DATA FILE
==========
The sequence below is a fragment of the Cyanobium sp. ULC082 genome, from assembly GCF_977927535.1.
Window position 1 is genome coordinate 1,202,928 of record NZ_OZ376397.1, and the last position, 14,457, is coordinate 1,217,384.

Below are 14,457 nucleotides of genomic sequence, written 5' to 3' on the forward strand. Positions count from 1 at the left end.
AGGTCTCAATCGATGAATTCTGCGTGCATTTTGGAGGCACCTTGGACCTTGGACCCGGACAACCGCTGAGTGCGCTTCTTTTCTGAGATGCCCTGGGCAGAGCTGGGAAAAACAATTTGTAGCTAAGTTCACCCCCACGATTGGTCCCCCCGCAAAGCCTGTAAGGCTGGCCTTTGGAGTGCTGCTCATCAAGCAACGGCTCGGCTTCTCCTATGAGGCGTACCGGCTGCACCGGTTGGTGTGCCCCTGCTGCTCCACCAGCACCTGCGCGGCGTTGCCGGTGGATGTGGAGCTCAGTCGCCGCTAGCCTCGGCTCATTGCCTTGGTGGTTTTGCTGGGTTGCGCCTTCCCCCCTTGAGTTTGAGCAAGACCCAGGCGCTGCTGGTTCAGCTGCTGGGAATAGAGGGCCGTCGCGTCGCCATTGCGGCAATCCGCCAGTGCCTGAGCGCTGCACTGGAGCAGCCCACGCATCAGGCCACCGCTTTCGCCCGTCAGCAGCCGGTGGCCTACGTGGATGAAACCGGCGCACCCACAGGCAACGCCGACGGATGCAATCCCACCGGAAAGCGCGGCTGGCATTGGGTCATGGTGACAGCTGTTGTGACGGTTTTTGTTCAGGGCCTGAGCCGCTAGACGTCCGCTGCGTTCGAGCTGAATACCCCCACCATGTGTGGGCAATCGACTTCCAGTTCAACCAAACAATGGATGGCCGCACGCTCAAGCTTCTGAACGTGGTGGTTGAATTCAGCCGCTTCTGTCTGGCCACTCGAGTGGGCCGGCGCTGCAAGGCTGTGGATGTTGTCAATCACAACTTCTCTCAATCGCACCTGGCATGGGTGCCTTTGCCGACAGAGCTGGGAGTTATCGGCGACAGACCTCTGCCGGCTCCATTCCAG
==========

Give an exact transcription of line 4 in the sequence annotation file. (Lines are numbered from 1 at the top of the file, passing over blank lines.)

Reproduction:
AGGTCTCAATCGATGAATTCTGCGTGCATTTTGGAGGCACCTTGGACCTTGGACCCGGACAACCGCTGAGTGCGCTTCTTTTCTGAGATGCCCTGGGCAGAGCTGGGAAAAACAATTTGTAGCTAAGTTCACCCCCACGATTGGTCCCCCCGCAAAGCCTGTAAGGCTGGCCTTTGGAGTGCTGCTCATCAAGCAACGGCTCGGCTTCTCCTATGAGGCGTACCGGCTGCACCGGTTGGTGTGCCCCTGCTGCTCCACCAGCACCTGCGCGGCGTTGCCGGTGGATGTGGAGCTCAGTCGCCGCTAGCCTCGGCTCATTGCCTTGGTGGTTTTGCTGGGTTGCGCCTTCCCCCCTTGAGTTTGAGCAAGACCCAGGCGCTGCTGGTTCAGCTGCTGGGAATAGAGGGCCGTCGCGTCGCCATTGCGGCAATCCGCCAGTGCCTGAGCGCTGCACTGGAGCAGCCCACGCATCAGGCCACCGCTTTCGCCCGTCAGCAGCCGGTGGCCTACGTGGATGAAACCGGCGCACCCACAGGCAACGCCGACGGATGCAATCCCACCGGAAAGCGCGGCTGGCATTGGGTCATGGTGACAGCTGTTGTGACGGTTTTTGTTCAGGGCCTGAGCCGCTAGACGTCCGCTGCGTTCGAGCTGAATACCCCCACCATGTGTGGGCAATCGACTTCCAGTTCAACCAAACAATGGATGGCCGCACGCTCAAGCTTCTGAACGTGGTGGTTGAATTCAGCCGCTTCTGTCTGGCCACTCGAGTGGGCCGGCGCTGCAAGGCTGTGGATGTTGTCAATCACAACTTCTCTCAATCGCACCTGGCATGGGTGCCTTTGCCGACAGAGCTGGGAGTTATCGGCGACAGACCTCTGCCGGCTCCATTCCAG